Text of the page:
Warm Up to Work Out!
Tuesday, 3 February 2009
Are we pushing their bodies harder than usual as part of New Year resolutions to get fit?
John O'Connell, director of SuperFastFitness, is one of Ireland's leading fitness experts. Having extensive experience working as a personal trainer in a wide variety of gyms in Ireland and abroad, John has trained thousands of members and has also developed many advanced training programmes for the fitness staff.
John has featured on television including RTE's fashion programme 'Off The Rails' and has worked as a health and fitness consultant for SPAR, the world's largest retail chain. John has an impressive client list which boasts a number of celebrities and professional organizations including the Garda Siochana Training College in Templemore, Ireland and the NewZealand All Blacks.
As well as working with the NZRFU he has also been involved with many other professional sporting teams including the Leinster Senior Rugby Team, the Dublin Senior Football Team, Queensland Reds Rugby Team, Murphy and Gunn/Newlyn (a Continental Irish Cycling Team) and the Australian Cycling Team, FRF Couriers.
Why should we warm up?
As the name implies, warming up raises body temperature. This temperature elevation reduces the potential of muscle and connective tissue injuries. In addition, blood flow to the muscles aids in the delivery of fuels required for muscle performance.
Simple stretching exercises reduce muscle tightness which limits mechanical efficiency and muscle power. Earlier onset of sweating promotes evaporative heat loss and as a result decreases the amount of heat stored by the body. This helps prevent body temperature from rising to dangerously high levels during more strenuous exercise. Warming up properly also prepares the cardiovascular and muscular systems for the upcoming physical activity and provides a transition from rest to strenuous exercise.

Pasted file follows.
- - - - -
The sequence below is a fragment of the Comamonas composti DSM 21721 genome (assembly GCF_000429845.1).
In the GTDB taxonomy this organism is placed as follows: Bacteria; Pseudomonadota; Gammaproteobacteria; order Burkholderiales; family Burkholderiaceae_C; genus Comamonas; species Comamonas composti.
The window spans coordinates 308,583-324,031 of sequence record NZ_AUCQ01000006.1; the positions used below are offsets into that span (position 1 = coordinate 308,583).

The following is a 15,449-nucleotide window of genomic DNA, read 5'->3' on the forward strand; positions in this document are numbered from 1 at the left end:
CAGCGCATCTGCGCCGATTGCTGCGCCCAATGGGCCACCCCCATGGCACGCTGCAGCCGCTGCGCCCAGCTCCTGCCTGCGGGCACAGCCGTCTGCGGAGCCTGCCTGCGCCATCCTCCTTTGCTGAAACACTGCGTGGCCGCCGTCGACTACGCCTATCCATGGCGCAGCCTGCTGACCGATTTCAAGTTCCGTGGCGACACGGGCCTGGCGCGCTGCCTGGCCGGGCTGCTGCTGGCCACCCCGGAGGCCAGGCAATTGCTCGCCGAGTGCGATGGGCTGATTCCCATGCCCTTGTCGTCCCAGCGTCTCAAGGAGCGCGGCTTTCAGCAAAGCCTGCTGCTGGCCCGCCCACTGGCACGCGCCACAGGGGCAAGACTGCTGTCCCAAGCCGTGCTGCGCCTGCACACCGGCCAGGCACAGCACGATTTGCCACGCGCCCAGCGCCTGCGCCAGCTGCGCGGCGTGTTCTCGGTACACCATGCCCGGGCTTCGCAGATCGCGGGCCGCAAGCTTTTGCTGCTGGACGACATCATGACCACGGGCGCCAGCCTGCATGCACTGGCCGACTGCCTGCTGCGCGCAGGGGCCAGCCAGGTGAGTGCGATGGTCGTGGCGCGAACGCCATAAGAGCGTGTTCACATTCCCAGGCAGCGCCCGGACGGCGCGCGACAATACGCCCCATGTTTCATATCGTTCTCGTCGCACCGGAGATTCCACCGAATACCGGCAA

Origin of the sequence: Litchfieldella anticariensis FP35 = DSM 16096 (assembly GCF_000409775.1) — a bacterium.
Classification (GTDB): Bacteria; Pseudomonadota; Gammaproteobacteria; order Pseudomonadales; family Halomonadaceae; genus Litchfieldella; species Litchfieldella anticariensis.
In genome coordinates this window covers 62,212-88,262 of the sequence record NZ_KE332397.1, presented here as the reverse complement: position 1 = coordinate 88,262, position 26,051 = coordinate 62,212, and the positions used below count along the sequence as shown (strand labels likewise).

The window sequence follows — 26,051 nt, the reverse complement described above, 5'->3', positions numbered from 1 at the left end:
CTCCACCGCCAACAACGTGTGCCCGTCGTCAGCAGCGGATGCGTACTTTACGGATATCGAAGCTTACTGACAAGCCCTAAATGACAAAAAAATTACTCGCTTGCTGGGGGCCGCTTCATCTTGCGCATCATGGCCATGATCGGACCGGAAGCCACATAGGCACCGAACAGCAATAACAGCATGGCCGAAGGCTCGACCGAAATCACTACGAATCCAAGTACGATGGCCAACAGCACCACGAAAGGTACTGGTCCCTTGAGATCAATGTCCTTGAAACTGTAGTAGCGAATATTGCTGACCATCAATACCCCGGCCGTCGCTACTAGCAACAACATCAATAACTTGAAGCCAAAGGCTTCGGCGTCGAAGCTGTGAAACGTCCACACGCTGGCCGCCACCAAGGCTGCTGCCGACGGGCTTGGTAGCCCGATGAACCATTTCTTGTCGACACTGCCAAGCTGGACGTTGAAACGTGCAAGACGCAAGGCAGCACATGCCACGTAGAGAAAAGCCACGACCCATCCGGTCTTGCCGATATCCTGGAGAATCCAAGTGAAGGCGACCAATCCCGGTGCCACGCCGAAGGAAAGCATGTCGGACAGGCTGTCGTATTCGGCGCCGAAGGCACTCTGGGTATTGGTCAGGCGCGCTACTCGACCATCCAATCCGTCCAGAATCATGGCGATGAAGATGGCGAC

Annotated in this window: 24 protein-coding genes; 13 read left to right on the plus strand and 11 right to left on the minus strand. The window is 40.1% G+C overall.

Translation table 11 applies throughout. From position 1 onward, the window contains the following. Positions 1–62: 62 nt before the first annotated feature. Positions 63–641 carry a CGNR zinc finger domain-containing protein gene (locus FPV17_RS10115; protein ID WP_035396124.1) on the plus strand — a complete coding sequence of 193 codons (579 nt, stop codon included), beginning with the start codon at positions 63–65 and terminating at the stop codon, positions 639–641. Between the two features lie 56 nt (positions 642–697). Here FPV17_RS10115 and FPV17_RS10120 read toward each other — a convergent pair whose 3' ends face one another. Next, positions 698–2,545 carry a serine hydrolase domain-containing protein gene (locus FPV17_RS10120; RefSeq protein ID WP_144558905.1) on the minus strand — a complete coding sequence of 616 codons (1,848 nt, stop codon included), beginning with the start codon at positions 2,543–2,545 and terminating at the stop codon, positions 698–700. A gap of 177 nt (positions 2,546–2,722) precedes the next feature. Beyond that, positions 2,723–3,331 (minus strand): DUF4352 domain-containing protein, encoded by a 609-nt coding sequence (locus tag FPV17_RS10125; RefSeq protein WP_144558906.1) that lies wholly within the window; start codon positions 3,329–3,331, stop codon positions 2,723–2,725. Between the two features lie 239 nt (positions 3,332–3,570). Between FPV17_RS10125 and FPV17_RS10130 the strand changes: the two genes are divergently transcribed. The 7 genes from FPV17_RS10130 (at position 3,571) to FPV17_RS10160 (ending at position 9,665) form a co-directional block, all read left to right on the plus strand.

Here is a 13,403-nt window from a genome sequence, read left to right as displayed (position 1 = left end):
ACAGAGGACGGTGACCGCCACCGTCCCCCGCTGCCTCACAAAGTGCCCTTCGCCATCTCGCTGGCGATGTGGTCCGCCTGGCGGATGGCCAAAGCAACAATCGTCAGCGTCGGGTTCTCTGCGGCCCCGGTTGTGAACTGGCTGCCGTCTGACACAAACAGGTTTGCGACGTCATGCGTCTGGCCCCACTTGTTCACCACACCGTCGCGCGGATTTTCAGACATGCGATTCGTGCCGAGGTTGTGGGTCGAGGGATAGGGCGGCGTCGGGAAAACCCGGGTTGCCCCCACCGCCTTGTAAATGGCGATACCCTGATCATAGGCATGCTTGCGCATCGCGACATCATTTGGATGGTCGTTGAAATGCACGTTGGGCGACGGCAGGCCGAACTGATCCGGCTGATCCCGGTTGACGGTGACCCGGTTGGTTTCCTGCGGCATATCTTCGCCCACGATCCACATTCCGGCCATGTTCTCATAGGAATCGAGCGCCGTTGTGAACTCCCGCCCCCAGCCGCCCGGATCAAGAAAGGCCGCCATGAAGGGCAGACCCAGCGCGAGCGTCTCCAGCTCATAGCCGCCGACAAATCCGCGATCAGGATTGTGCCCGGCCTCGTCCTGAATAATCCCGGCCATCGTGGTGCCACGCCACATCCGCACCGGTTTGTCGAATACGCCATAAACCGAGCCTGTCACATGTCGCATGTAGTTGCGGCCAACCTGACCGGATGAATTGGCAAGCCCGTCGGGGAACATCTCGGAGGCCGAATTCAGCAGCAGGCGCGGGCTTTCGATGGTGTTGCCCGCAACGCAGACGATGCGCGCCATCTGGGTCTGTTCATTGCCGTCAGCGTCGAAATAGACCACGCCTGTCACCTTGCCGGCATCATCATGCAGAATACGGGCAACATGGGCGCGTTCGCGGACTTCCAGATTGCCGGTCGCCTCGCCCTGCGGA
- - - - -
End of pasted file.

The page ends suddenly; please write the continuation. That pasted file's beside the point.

Stretching as part of a sensible warm up will allow the body to more safely perform many motions to their fullest extent with less chance of injuries from over extending. The problem that many of us have when we exercise is that we allow our body to go beyond its normal limits. This is often when injuries take place. By sensibly stretching our muscles before we exercise, we allow the body to perform beyond those normal limits.
So before we start our chosen sport or exercise regime we can carry out these simple warm up exercises which should help prevent injury to our bodies.
Problems people face:
. Poor postures from sitting all day can lead to injuries without effective postural re-education preparation exercises.
. Stretching is normally done incorrectly pre training and therefore benefits are non existent
. People think an effective warm up is just increasing your heart rate gradually - it should be much more than this
. Most people can't even master their own body weight and yet they use exercise machines which force their joints into unnatural positions
What an effective warm up should include:
. Loosen out & Stretch your tight muscles using massage with a foam roller and /or tennis ball & stretches- everyone is different but the most common problem areas are hips, and shoulders.